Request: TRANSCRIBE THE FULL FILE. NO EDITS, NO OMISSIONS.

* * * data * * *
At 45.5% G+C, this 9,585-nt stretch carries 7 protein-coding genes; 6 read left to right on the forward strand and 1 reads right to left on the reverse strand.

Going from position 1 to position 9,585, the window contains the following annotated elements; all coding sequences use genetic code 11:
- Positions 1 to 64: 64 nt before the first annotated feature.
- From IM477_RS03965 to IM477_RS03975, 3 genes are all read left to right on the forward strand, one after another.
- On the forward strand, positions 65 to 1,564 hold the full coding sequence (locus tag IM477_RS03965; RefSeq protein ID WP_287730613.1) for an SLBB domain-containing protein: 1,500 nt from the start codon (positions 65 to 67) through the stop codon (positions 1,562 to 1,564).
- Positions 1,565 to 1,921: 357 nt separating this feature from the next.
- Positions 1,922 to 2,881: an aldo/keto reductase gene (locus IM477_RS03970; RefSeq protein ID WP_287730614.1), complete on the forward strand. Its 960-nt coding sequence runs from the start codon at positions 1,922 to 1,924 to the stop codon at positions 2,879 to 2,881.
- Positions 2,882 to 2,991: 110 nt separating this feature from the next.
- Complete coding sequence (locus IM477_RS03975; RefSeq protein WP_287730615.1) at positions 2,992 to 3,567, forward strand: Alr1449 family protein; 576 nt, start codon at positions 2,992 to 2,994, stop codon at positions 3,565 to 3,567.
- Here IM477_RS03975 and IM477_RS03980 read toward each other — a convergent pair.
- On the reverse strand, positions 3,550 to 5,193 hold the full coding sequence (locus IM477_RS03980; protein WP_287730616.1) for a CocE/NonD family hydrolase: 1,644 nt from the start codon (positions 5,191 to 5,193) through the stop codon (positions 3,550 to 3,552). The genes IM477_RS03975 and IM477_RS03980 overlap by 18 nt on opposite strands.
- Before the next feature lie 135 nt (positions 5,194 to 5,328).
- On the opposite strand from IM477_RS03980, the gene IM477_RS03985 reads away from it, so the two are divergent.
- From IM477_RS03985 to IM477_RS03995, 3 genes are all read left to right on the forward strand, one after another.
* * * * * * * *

At 45.5% G+C, this 9,585-nt stretch carries 7 protein-coding genes; 6 read left to right on the forward strand and 1 reads right to left on the reverse strand.

Going from position 1 to position 9,585, the window contains the following annotated elements; all coding sequences use genetic code 11:
- Positions 1 to 64: 64 nt before the first annotated feature.
- From IM477_RS03965 to IM477_RS03975, 3 genes are all read left to right on the forward strand, one after another.
- On the forward strand, positions 65 to 1,564 hold the full coding sequence (locus tag IM477_RS03965; RefSeq protein ID WP_287730613.1) for an SLBB domain-containing protein: 1,500 nt from the start codon (positions 65 to 67) through the stop codon (positions 1,562 to 1,564).
- Positions 1,565 to 1,921: 357 nt separating this feature from the next.
- Positions 1,922 to 2,881: an aldo/keto reductase gene (locus IM477_RS03970; RefSeq protein ID WP_287730614.1), complete on the forward strand. Its 960-nt coding sequence runs from the start codon at positions 1,922 to 1,924 to the stop codon at positions 2,879 to 2,881.
- Positions 2,882 to 2,991: 110 nt separating this feature from the next.
- Complete coding sequence (locus IM477_RS03975; RefSeq protein WP_287730615.1) at positions 2,992 to 3,567, forward strand: Alr1449 family protein; 576 nt, start codon at positions 2,992 to 2,994, stop codon at positions 3,565 to 3,567.
- Here IM477_RS03975 and IM477_RS03980 read toward each other — a convergent pair.
- On the reverse strand, positions 3,550 to 5,193 hold the full coding sequence (locus IM477_RS03980; protein WP_287730616.1) for a CocE/NonD family hydrolase: 1,644 nt from the start codon (positions 5,191 to 5,193) through the stop codon (positions 3,550 to 3,552). The genes IM477_RS03975 and IM477_RS03980 overlap by 18 nt on opposite strands.
- Before the next feature lie 135 nt (positions 5,194 to 5,328).
- On the opposite strand from IM477_RS03980, the gene IM477_RS03985 reads away from it, so the two are divergent.
- From IM477_RS03985 to IM477_RS03995, 3 genes are all read left to right on the forward strand, one after another.